An ambulance was dispatched to meet him at the trailhead, but when paramedics arrived, he could not take a single step — and never again would on his own two feet.
“One of the EMTs described my foot as being de-gloved,” Noland says. “I had three black toes and everything else was kind of a purply-red.”
Noland was first brought to a hospital in Salida, but because of his extensive injuries, required a transfer to a burn and freeze unit at a hospital in Aurora where he was scheduled to undergo surgery to remove the dead tissue.
The night before the surgery, he experienced the most excruciating pain of his life, which he later realized was the sensation of his feet slowly dying. And when he awoke from surgery the following day and looked down, he saw that doctors had been forced to remove both of his feet.
In the weeks since the surgery — as well as a second procedure needed to remove additional dead tissue — Noland has been slowly recovering and has taken time to reflect deeply on his harrowing ordeal.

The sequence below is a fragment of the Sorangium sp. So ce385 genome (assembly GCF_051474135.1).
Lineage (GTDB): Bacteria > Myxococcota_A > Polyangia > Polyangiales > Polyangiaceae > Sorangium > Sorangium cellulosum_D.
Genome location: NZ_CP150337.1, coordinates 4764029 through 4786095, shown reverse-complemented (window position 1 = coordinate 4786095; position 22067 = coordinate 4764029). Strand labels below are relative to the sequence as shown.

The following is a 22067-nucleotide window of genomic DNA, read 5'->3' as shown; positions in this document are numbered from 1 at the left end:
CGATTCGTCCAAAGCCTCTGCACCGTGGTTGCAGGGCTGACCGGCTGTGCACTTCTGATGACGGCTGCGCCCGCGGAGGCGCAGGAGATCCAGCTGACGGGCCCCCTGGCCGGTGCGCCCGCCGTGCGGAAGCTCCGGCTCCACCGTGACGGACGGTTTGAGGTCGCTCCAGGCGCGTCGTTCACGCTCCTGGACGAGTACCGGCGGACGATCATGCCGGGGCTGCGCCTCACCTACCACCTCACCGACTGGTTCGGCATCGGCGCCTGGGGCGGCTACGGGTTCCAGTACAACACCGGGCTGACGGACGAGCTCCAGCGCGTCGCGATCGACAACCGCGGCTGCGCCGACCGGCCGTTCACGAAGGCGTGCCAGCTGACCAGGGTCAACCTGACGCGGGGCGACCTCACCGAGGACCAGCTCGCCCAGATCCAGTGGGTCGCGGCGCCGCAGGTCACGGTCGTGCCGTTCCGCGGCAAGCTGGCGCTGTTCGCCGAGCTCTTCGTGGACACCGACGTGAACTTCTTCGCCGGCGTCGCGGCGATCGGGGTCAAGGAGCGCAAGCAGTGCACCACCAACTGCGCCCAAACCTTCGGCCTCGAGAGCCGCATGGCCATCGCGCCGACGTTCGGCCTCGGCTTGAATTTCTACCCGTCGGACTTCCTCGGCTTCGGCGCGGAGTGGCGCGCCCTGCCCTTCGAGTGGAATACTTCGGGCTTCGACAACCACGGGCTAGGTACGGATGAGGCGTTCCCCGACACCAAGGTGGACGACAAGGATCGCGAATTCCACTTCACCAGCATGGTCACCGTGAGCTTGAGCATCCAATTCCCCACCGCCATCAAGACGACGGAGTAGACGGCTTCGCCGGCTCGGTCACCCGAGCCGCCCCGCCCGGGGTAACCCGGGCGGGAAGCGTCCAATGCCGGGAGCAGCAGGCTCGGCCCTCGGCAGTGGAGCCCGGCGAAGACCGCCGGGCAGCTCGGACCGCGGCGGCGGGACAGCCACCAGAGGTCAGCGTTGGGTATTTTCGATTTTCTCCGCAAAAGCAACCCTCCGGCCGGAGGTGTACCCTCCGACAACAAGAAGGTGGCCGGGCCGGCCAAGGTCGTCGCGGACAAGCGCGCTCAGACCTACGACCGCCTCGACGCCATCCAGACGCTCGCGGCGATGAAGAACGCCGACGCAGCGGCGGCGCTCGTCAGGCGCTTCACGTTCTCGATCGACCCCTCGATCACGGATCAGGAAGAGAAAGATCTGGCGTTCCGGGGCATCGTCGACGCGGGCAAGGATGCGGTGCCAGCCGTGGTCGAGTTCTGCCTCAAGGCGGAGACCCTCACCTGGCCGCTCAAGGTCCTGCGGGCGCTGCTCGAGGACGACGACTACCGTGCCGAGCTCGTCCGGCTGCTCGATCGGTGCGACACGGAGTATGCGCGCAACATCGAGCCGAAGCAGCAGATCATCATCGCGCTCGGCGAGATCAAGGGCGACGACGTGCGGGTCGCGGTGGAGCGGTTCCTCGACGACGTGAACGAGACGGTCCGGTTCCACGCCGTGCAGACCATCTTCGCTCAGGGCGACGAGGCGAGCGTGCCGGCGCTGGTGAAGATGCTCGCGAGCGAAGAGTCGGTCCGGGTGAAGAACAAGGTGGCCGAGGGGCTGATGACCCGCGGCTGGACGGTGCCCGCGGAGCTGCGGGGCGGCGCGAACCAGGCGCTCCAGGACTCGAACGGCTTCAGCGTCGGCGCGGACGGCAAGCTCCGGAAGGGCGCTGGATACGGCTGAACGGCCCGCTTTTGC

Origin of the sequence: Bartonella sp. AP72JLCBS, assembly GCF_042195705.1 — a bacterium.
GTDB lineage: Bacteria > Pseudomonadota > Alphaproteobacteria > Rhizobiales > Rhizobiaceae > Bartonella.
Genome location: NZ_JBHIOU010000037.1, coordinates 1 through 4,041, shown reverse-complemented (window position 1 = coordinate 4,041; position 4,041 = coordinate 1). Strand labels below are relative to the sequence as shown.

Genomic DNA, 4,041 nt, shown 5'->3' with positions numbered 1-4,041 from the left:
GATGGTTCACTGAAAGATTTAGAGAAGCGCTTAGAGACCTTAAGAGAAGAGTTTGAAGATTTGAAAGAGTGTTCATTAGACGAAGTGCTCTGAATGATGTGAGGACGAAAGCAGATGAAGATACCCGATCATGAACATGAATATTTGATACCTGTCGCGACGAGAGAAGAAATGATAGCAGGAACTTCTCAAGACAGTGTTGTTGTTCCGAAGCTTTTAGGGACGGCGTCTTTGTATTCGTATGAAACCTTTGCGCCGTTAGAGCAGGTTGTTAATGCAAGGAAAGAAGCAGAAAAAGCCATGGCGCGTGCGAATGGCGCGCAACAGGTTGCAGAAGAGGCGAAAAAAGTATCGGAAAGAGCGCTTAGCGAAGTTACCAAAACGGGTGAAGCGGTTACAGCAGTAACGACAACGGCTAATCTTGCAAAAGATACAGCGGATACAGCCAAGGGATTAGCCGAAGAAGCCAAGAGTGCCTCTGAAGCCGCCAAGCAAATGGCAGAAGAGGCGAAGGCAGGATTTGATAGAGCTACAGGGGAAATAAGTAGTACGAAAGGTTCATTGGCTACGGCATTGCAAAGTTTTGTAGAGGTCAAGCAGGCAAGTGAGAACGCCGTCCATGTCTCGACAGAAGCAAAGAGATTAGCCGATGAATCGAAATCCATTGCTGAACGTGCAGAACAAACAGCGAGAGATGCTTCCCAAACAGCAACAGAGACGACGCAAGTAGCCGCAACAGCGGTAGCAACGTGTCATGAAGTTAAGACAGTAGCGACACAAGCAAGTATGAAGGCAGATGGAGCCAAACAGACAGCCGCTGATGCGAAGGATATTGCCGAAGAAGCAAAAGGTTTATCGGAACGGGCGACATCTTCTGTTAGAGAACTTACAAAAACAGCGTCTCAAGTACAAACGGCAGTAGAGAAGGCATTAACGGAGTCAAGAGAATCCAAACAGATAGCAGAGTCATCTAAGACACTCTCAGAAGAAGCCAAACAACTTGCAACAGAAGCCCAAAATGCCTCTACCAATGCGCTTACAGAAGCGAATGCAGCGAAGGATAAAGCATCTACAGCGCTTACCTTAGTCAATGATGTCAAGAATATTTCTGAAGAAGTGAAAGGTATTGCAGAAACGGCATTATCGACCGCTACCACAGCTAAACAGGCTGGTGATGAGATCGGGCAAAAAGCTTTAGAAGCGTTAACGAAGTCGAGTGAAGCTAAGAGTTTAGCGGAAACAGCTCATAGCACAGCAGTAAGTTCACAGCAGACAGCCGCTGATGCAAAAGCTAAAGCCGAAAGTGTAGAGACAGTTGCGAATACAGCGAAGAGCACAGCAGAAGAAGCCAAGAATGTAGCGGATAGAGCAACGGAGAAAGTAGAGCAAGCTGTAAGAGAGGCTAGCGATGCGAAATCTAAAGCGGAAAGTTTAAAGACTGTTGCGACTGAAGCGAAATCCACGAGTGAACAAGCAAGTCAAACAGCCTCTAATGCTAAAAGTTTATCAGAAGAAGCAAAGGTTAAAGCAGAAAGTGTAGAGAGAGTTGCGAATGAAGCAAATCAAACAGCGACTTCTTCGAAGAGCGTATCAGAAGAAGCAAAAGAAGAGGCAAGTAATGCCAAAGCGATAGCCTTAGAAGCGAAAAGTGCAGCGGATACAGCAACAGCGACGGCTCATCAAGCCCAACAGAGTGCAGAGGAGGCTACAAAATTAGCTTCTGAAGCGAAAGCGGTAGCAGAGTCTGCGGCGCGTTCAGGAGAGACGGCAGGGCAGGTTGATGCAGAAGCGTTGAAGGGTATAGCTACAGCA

Despite feeling guilty about putting himself at risk and mourning the loss of his feet, Noland wants to use his experience not only as a warning to others against taking shortcuts and unnecessary risks while enjoying the outdoors, but also to better appreciate life — something he nearly lost.
Noland said he knows he made mistakes that day. Like he probably should have done more planning, shouldn’t have dropped his pack, and shouldn’t have taken the shortcut that led him astray from the trail.
But it’s not the mistakes he regrets — it’s the moments in which he did not appreciate his life before it was nearly stolen by the elements, he says.
“Having almost died, I’m just not willing to waste time anymore,” Noland says.
“It’s taught me to pay attention; to savor it and soak it up; to speak more kindly and more patiently … to step off the cliff and depend on the people around you to catch you. That’s the lesson that I’m still learning. There’s no time to waste.”